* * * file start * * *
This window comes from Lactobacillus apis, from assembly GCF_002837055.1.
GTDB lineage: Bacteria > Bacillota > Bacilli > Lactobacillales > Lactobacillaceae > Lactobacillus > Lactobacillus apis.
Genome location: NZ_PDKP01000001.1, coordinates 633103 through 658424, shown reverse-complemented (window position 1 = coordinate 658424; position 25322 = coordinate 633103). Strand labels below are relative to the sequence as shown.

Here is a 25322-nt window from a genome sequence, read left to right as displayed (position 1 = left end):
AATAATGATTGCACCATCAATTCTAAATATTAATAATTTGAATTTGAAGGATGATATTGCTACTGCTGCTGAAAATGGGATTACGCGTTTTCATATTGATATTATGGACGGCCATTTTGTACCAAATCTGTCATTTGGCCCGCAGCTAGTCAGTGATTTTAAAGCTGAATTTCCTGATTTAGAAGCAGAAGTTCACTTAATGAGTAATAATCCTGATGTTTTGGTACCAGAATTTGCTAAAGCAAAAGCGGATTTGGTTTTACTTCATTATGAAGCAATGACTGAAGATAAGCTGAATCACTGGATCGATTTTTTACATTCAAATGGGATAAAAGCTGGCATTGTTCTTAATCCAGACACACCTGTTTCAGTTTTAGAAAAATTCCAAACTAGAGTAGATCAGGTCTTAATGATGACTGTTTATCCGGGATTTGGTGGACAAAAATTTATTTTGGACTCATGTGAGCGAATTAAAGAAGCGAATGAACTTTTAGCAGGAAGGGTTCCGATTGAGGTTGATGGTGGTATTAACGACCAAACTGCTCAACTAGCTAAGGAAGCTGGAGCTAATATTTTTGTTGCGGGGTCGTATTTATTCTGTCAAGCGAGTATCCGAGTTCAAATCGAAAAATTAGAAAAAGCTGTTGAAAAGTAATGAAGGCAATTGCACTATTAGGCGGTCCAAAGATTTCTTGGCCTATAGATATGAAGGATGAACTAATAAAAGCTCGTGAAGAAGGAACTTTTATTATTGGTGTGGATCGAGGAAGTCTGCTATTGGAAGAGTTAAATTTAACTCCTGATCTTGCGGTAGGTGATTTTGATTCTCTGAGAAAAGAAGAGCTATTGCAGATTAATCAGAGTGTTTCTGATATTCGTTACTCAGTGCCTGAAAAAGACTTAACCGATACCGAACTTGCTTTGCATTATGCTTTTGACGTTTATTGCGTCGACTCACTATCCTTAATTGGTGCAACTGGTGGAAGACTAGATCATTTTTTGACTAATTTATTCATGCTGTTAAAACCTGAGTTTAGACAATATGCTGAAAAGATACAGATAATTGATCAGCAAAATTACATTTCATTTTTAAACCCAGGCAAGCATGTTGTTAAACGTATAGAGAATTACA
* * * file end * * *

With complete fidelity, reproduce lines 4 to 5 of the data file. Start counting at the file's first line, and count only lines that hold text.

Here is a 25322-nt window from a genome sequence, read left to right as displayed (position 1 = left end):
AATAATGATTGCACCATCAATTCTAAATATTAATAATTTGAATTTGAAGGATGATATTGCTACTGCTGCTGAAAATGGGATTACGCGTTTTCATATTGATATTATGGACGGCCATTTTGTACCAAATCTGTCATTTGGCCCGCAGCTAGTCAGTGATTTTAAAGCTGAATTTCCTGATTTAGAAGCAGAAGTTCACTTAATGAGTAATAATCCTGATGTTTTGGTACCAGAATTTGCTAAAGCAAAAGCGGATTTGGTTTTACTTCATTATGAAGCAATGACTGAAGATAAGCTGAATCACTGGATCGATTTTTTACATTCAAATGGGATAAAAGCTGGCATTGTTCTTAATCCAGACACACCTGTTTCAGTTTTAGAAAAATTCCAAACTAGAGTAGATCAGGTCTTAATGATGACTGTTTATCCGGGATTTGGTGGACAAAAATTTATTTTGGACTCATGTGAGCGAATTAAAGAAGCGAATGAACTTTTAGCAGGAAGGGTTCCGATTGAGGTTGATGGTGGTATTAACGACCAAACTGCTCAACTAGCTAAGGAAGCTGGAGCTAATATTTTTGTTGCGGGGTCGTATTTATTCTGTCAAGCGAGTATCCGAGTTCAAATCGAAAAATTAGAAAAAGCTGTTGAAAAGTAATGAAGGCAATTGCACTATTAGGCGGTCCAAAGATTTCTTGGCCTATAGATATGAAGGATGAACTAATAAAAGCTCGTGAAGAAGGAACTTTTATTATTGGTGTGGATCGAGGAAGTCTGCTATTGGAAGAGTTAAATTTAACTCCTGATCTTGCGGTAGGTGATTTTGATTCTCTGAGAAAAGAAGAGCTATTGCAGATTAATCAGAGTGTTTCTGATATTCGTTACTCAGTGCCTGAAAAAGACTTAACCGATACCGAACTTGCTTTGCATTATGCTTTTGACGTTTATTGCGTCGACTCACTATCCTTAATTGGTGCAACTGGTGGAAGACTAGATCATTTTTTGACTAATTTATTCATGCTGTTAAAACCTGAGTTTAGACAATATGCTGAAAAGATACAGATAATTGATCAGCAAAATTACATTTCATTTTTAAACCCAGGCAAGCATGTTGTTAAACGTATAGAGAATTACA